crater lake camping 1.jpg
 

Now, your map should look something like this. Note the clear boundary between the National Park land around the lake, and the green tinted National Forest lands around the park.

crater lake camping 2.jpg
 

Now we’re talking! Look at all those logging roads (in the red box) just outside the main road that leads into the park from the west, all on National Forest land. Most of these should offer some decent, free dispersed camping options, just a few minutes away from the park boundary.

crater lake camping 3.jpg
 

and here’s one more. This is just outside the main entrance station at the southwest corner of Mt. Rainier National Park. Check out those roads on the green Forest Service land; looks like a good place to camp for free and then go into the park the next day.

USFS camping near Mt Rainier.jpg

Phone apps - Gaia GPS

Phone based apps of course have the big advantage of showing your real time location AND the land ownership around you. Here are two that I like. 

On the “professional version” of the app, which is $40 a year, Gaia GPS has a map overlay option called “Public Land US”. With the “pro” version, Gaia has an advantage of being able to adjust the opacity of the map layers with a slider bar, which can be a big help in seeing smaller roads and pull outs.

 

Here we have the map layers “USFS 2016” and “Public Land (US)”. We see a pinkish tint for the National Park, and a green tint for the surrounding Forest Service land.

crater lake Gaia 1.jpg
 

Zooming into the same area where the main western access road enters the park, we see all of the forest service roads, many of which should offer some good camping options.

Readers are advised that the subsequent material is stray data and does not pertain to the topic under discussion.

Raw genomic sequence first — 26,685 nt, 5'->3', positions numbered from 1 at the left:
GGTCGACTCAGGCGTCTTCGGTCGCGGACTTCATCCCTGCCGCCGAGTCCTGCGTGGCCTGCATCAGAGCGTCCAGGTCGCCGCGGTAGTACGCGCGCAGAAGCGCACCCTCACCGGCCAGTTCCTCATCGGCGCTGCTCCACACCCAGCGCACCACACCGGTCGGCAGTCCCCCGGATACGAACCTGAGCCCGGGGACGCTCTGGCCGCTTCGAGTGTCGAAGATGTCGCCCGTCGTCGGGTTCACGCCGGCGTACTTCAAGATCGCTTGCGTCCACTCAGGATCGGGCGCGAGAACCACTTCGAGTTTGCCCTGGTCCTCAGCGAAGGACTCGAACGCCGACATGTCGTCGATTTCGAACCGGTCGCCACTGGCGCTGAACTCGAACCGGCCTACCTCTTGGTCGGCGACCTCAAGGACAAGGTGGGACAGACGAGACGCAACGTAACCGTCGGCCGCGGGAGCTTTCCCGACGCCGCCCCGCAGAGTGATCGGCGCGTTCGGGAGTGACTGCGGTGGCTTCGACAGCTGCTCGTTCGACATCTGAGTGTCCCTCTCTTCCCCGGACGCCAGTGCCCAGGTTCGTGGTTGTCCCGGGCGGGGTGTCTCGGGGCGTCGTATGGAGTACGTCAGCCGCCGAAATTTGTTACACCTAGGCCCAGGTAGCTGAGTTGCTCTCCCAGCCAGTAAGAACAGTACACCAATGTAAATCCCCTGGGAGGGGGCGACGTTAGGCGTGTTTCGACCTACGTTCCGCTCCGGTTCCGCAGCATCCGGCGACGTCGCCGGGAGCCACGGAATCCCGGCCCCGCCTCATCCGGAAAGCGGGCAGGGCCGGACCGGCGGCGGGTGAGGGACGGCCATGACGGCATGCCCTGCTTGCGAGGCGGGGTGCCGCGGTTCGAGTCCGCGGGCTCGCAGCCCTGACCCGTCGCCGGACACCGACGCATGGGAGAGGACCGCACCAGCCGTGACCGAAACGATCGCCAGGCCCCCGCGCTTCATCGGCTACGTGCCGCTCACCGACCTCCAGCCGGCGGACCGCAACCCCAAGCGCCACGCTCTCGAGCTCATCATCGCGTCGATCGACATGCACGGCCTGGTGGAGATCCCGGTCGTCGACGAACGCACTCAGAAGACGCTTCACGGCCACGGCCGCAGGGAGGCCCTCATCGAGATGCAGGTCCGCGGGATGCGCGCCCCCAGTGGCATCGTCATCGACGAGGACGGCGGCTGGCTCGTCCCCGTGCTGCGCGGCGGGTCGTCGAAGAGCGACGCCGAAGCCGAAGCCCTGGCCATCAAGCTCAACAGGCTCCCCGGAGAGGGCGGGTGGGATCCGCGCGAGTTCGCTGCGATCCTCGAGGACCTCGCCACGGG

crater lake Gaia 2.jpg

Phone apps - FreeRoam 

I'm sure there are several other apps that do this, here's a plug for one that I'm familiar with.

FreeRoam is a phone app designed to show camp options and public lands. It’s free! It shows BLM and USFS land, some but not all roads, existing public campsites, and occasionally user added “dispersed camping“ sites. The app does not have all the whistles and bells of Gaia GPS, but as far as showing your location and whether you are or are not on federal land, it does a decent job.

As a side note, in my brief time using it, it shows some state owned lands, but not all. It seems to be geared more toward federal land ownership.

 

Back again at Crater Lake NP. (Note the bounty of official $$$ campsites around Diamond Lake in the National Forest land north of the park, if that's your thing.)

free roam 1.jpg
 

And again, zooming in just outside the park to the west near Highway 62. Note the app shows just the primary forest service road leading south of the main highway, and not all the smaller secondary roads.

free roam 2.jpg
 

Well, that ought to be enough to get you started. Of course, you can mix and match some of these sources as well if you really want to get creative.

For example, you could use your nice big desktop screen at home and Calopo to scope possible campsites, maybe even using a satellite view, mark some way points, and then transfer those over to Gaia GPS on your phone to use when you're actually driving.

Hey, you pay your taxes. Get maximum use out of your public lands, and if you don't need a picnic table, go camp for free whenever you can.